Why do intersections make for prime broadside collision danger zones?
If you wanted to build a driving location tailor-made for T-bone collisions, you would construct a four-way intersection. As explained by the National Safety Council, intersections are inherently dangerous because:
- They feature traffic traveling in conflicting directions
- They require everyone to yield to other roadway users
- They require some limited knowledge of traffic laws to understand when one has the right-of-way
- They put simultaneous demands on the driver’s motor coordination, visual perception, situational awareness, and judgment.
T-bone accidents happen at intersections, in other words, because intersections account for most of the locations on a road where lanes of traffic cross in a “t” shape, and they’re just plain difficult to navigate. Drivers who make mistakes behind the wheel at an intersection face a substantially higher risk of a collision on their side than anywhere else they might commit a driving error.
Traffic engineers have long recognized the dangers of intersections, and they work hard to mitigate the risks. For example, if the town where you live recently replaced an intersection with a roundabout, chances are it’s because a municipal road engineer identified that location as one especially prone to broadside collisions.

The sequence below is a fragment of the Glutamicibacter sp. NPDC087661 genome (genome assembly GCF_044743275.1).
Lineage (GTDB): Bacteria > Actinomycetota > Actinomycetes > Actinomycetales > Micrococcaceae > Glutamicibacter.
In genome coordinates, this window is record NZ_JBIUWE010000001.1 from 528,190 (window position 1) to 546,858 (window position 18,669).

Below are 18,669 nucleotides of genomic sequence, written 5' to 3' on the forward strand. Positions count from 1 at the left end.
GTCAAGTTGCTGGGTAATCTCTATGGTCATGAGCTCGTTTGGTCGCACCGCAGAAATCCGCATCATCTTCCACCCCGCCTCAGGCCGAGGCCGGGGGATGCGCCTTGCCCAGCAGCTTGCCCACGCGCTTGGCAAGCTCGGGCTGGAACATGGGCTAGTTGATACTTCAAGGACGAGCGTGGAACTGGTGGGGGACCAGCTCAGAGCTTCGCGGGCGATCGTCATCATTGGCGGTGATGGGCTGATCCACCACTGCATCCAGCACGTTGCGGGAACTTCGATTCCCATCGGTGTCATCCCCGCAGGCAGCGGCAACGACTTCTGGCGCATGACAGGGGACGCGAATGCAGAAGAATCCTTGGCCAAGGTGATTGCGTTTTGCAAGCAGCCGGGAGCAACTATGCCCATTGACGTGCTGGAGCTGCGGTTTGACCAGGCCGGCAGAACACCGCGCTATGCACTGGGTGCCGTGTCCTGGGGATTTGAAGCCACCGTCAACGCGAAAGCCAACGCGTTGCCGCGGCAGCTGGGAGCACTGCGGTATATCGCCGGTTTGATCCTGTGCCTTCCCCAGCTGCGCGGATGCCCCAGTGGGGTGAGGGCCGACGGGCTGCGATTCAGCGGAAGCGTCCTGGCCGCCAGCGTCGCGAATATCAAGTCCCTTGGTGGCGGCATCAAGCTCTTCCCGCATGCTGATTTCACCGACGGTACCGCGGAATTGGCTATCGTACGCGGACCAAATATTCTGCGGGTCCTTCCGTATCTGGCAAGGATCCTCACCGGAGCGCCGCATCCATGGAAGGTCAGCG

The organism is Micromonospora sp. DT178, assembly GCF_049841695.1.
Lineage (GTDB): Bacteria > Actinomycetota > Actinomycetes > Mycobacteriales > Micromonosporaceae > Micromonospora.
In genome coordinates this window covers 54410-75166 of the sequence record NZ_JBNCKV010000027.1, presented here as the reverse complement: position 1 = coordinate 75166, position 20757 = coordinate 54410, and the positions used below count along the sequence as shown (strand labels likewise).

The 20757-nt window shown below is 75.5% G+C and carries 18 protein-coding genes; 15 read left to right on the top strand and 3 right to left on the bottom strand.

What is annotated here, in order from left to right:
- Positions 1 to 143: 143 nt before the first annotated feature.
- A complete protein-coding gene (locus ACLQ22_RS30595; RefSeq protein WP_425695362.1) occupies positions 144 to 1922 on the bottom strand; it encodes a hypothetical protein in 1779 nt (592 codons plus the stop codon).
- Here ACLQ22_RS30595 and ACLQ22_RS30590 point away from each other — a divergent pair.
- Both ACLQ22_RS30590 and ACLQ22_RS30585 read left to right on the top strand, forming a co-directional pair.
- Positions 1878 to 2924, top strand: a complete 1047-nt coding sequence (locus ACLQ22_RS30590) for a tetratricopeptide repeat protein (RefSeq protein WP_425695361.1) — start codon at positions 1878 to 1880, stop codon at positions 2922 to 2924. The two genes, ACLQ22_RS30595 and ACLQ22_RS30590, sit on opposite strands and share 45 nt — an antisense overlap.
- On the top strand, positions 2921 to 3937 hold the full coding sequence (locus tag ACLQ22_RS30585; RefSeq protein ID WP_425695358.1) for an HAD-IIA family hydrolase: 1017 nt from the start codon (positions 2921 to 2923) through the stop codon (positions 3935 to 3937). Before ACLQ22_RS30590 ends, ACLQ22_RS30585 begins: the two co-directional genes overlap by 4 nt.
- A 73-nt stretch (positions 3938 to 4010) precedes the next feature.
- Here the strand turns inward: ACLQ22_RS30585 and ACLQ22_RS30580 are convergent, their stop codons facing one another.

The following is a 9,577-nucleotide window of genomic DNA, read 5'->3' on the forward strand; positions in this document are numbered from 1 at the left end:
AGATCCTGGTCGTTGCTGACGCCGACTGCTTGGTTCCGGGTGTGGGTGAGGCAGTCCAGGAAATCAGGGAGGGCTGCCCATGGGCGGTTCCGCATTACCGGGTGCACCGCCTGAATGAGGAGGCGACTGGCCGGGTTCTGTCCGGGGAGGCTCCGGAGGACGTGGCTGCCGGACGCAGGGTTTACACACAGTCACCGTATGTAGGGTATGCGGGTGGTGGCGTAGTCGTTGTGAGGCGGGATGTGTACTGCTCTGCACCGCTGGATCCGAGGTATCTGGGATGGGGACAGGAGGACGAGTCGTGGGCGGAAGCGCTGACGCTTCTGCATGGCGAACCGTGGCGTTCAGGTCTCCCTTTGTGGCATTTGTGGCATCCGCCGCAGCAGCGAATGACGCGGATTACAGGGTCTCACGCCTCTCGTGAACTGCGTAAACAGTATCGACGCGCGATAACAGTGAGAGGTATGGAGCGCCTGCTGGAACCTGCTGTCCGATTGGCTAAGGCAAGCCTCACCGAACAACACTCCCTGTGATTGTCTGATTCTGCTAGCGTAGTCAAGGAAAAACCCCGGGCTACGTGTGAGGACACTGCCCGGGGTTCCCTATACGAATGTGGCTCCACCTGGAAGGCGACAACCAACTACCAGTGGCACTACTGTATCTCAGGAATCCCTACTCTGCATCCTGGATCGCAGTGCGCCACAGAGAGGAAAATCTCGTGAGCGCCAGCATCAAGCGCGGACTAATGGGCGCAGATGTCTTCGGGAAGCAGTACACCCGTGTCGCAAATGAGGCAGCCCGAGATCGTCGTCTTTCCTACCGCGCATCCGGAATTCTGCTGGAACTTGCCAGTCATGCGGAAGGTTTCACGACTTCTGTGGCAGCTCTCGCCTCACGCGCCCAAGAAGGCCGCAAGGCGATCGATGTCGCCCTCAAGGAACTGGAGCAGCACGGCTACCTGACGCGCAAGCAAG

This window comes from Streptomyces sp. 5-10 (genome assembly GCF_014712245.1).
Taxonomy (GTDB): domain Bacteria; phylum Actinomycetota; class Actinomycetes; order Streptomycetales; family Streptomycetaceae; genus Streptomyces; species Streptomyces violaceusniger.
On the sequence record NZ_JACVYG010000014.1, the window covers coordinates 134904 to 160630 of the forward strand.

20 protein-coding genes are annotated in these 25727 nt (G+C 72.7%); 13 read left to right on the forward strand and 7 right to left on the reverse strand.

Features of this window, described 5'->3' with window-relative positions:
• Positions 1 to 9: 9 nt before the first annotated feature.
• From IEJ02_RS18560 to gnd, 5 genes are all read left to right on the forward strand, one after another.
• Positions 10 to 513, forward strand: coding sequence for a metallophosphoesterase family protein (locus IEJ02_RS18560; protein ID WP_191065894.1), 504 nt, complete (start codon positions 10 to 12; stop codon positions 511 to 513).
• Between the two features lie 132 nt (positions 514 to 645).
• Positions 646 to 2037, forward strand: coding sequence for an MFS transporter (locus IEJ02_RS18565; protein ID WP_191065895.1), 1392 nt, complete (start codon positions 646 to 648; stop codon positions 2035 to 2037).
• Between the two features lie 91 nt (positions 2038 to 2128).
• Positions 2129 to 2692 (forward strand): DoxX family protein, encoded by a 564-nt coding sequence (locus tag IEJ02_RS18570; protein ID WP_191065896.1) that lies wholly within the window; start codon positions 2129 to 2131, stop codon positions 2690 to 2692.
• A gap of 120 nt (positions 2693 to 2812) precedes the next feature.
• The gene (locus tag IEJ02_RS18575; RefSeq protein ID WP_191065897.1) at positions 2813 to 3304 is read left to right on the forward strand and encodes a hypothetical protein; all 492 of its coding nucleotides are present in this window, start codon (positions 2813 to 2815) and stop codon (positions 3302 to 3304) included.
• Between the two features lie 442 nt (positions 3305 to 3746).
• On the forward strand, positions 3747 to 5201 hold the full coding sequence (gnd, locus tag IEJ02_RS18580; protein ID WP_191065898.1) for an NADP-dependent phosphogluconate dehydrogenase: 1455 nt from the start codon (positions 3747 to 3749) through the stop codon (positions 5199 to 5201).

How a Lawyer Can Help After a Broadside Collision
Victims of broadside collisions frequently suffer severe injuries for which they deserve, and have a right to, meaningful compensation. A skilled car accident injury lawyer’s job is to secure compensation for victims of T-bone crashes and for the families of those who tragically died in them.
Lawyers for broadside crash victims help in numerous ways, including by:
- Investigating the cause of a T-bone accident to determine how it happened and who should face legal and financial accountability for it.
- Evaluating the injuries and losses the victim suffered to calculate the appropriate amount of damages the victim should receive as compensation.
- Answering the victim’s questions and explaining the victim’s options.
- Preparing insurance claims and legal filings, and initiating legal action against the parties who owe compensation.
- Negotiating settlements, when possible, with insurance companies and defense lawyers.
- Taking broadside collision injury cases to court when necessary to secure payment for a client’s injuries and losses.
Every case is different, but frequently, through these and other actions on behalf of a client injured in a T-bone collision, a skilled lawyer can often secure payment for the client’s:
- Medical expenses.
- Lost wages from being too injured to work.
- Loss of future earning capacity if injuries are permanent and prevent the victim from working.
- The cost of repairing or replacing a vehicle damaged in the accident.
- Physical and emotional pain and suffering.
If you or a loved one suffered injuries in a broadside collision, contact an experienced lawyer today for a free consultation to learn about your rights.